recognises that it's ludicrous to inflict a loss
upon itself only to hurt India--cutting off your
nose to spite your face, so to speak. This
establishes a simple principle: don't act just to
needle your adversary even though you know it
will hurt you. It's irrelevant whether your
adversary's loss is greater than yours--so long
as you foolishly bleed yourself. This principle
does not assume friendship between adversaries:
it only eliminates the more grossly irrational
forms of rivalry between them.
If this principle is applied to the Siachen
conflict, it will produce an instant solution.
Siachen is the world's highest-altitude conflict,
and perhaps its most strategically irrational
one. India and Pakistan, two of the world's
poorest countries, are each spending something
like Rs.3-to-5 crores a day to sustain
hostilities at unbelievable heights such as
20,000 feet, where the wind velocity can reach
150 kmph and temperatures minus 50 Celsius.
India and Pakistan both show utter contempt for
their own soldiers's lives, hundreds of whom die
from frostbite--a much higher number than those
killed by gunshots. Siachen leaves even its
survivors scarred: with snow-blindness,
high-altitude sickness and depression from being
lonely for long periods in a desolate place.
Indian and Pakistan have both squandered away
precious opportunities to settle the issue. They
fight each other not because there is a military
advantage in doing so, but only to deny each
other a possible future chance to demarcate the
Line of Control beyond the ground reference-point
NJ 9842 in ways favourable to them. Holding on to
their positions in Siachen gives them no military
leverage. Siachen doesn't overlook any strategic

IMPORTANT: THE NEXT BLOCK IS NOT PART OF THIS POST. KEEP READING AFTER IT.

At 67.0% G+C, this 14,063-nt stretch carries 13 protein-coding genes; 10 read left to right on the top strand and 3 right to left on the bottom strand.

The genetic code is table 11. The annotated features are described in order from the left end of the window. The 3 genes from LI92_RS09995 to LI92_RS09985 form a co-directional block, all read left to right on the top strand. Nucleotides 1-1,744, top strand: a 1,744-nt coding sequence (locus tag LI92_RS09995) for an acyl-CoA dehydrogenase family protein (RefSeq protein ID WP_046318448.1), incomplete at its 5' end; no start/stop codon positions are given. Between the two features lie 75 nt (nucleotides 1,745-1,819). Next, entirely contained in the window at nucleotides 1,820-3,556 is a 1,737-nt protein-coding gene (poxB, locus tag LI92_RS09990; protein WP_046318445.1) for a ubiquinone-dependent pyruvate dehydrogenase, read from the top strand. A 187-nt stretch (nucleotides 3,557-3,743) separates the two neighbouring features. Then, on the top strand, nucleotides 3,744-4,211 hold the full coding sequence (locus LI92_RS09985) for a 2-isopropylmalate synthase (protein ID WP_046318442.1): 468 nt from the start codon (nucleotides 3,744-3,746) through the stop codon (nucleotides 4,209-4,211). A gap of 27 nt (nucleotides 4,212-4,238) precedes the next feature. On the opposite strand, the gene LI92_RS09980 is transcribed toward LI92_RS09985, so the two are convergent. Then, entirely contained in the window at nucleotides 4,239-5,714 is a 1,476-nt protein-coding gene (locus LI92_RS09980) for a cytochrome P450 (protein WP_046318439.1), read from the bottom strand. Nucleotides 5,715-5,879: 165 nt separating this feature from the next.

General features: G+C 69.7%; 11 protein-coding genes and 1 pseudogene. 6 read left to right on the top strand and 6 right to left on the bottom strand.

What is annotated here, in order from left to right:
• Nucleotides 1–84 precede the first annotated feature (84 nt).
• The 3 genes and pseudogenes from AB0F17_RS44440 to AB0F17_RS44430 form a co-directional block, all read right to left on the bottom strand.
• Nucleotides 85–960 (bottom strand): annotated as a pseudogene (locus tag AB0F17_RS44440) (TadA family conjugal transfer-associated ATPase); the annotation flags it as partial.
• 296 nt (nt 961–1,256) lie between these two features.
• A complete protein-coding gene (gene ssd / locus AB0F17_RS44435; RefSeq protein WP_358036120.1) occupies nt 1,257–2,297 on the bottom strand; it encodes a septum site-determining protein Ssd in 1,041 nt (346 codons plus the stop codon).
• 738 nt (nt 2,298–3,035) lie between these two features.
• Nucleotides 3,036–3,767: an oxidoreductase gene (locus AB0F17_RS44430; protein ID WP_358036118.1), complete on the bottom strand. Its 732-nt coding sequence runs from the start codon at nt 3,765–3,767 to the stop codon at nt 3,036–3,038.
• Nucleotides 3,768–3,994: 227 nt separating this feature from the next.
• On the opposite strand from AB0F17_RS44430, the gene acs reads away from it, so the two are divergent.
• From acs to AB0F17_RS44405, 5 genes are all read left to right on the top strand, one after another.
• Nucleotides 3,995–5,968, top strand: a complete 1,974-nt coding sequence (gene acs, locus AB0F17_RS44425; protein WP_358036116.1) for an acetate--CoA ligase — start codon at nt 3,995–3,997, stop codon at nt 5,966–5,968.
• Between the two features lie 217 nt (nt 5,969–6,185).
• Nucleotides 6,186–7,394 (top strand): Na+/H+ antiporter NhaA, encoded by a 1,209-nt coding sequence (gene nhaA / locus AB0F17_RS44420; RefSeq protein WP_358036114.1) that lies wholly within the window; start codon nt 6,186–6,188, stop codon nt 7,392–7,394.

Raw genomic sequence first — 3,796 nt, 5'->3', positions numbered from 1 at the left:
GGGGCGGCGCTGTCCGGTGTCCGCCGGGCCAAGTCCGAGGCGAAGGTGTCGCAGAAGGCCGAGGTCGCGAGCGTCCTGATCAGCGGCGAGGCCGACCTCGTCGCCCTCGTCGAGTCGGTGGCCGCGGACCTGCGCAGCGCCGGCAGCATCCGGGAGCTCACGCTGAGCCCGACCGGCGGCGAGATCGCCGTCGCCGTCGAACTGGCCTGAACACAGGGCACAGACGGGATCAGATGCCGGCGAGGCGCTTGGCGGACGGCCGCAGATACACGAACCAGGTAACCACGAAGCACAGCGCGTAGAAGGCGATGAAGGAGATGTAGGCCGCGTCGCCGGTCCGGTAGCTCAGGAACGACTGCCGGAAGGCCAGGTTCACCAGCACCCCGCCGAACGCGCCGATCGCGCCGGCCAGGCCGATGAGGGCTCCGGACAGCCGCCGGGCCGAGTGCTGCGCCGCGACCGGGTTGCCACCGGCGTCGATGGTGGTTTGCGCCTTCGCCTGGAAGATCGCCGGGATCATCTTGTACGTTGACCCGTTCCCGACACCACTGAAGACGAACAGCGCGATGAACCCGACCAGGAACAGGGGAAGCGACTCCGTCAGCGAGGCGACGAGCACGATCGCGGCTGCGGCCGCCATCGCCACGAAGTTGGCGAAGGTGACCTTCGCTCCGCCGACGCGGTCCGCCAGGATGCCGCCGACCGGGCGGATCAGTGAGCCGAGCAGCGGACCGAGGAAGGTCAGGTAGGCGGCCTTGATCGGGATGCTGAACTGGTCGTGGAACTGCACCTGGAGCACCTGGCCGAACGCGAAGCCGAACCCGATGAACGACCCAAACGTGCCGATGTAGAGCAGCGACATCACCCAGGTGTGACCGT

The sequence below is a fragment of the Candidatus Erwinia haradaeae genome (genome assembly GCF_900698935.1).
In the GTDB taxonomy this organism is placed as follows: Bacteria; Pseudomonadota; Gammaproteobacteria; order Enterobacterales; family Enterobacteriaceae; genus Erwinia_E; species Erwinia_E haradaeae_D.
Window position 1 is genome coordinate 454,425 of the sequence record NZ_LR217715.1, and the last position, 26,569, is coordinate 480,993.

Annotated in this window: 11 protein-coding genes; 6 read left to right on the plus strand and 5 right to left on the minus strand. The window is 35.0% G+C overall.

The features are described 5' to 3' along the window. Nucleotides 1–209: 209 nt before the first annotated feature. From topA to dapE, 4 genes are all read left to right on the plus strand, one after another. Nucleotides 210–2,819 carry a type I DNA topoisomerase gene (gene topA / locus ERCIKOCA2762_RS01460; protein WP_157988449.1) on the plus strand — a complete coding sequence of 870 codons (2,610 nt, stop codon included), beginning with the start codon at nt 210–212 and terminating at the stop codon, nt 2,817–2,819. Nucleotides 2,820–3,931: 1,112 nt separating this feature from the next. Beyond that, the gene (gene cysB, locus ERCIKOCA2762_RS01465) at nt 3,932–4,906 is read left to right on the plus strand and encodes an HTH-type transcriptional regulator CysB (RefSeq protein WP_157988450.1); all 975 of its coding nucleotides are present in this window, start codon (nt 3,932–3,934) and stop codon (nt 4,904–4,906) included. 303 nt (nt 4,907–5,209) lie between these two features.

area, nor does it lead to one. It's a dead-end.
The Siachen conflict must be terminated.
Even on a minimalist and cynical view, the
ceasefire could lead to a Siachen solution--if
the right moves are made. But one need not take a
dismal view of things. Mr Jamali's ceasefire
offer was unilateral and unconditional. It made a
clean break with the action-reaction pattern of
Pakistan's responses to India's overtures
prevalent since Prime Minister Vajpayee held out
the "hand of friendship" from Srinagar in April.
With this, Pakistan took the first real step to
establish its ownership of the peace process. One
possible reason for this is growing, if subtle,
Western pressure, arising from the view that
Pakistan is dragging its feet on fighting Al
Qaeda and other extremists. Islamabad is acutely
aware of this perception.
On November 20, Gen Pervez Musharraf told senior
Pakistani journalists that the world has started
doubting Pakistan's sincerity in conducting the
"war on terrorism"; it expects Islamabad to "do
more". Failure to act decisively could even bring
punishment from the US, including bombing of the
"tribal agency" areas on the Afghanistan border.
But compulsion isn't the only factor at work
behind Pakistan's apparent change of stance.
There seems to be a growing recognition within
its establishment, or its moderate elements, that
the covert military option in Kashmir is turning
counterproductive. Pakistan cannot bleed India to
an unbearable extent. It should explore the
This holds especially true of economic
cooperation. Pakistan's policy-makers know that
the coming South Asian Association for Regional
Cooperation summit is make-or-break. Pakistan can
no longer hold out on a South Asian Free Trade
Agreement. If SAFTA doesn't come about, India
will turn its back upon SAARC and instead reach
FTAs with Southeast and East Asian countries, and
bilateral agreements with close neighbours, as
with Sri Lanka.
Mr Jamali's Eid initiative must be seen in this
positive context--as largely sincere. India must
respond to it generously. India has nothing to
lose by reciprocating goodwill gestures and a lot
to gain by expanding and speeding up the peace
process. In fact, New Delhi should look beyond
the ceasefire, while ensuring is extension into
the summer--after the snows melt and cross-border
activity, including infiltration, increases. We
must recognise that in the Indian subcontinent,
the processes of normalisation (or restoration)
of relations and of transforming them can go on
simultaneously; indeed, they can reinforce each
other. India should explore both reconciliation
This may not result, as Gen Musharraf hopes and
frequently demands, in an immediate full-scale
dialogue. His formula, spelled out to the Indian
business delegation which heard his overflight
announcement, involves four steps: start talking;
accept the centrality of resolution of the
Kashmir issue; eliminate whatever is unacceptable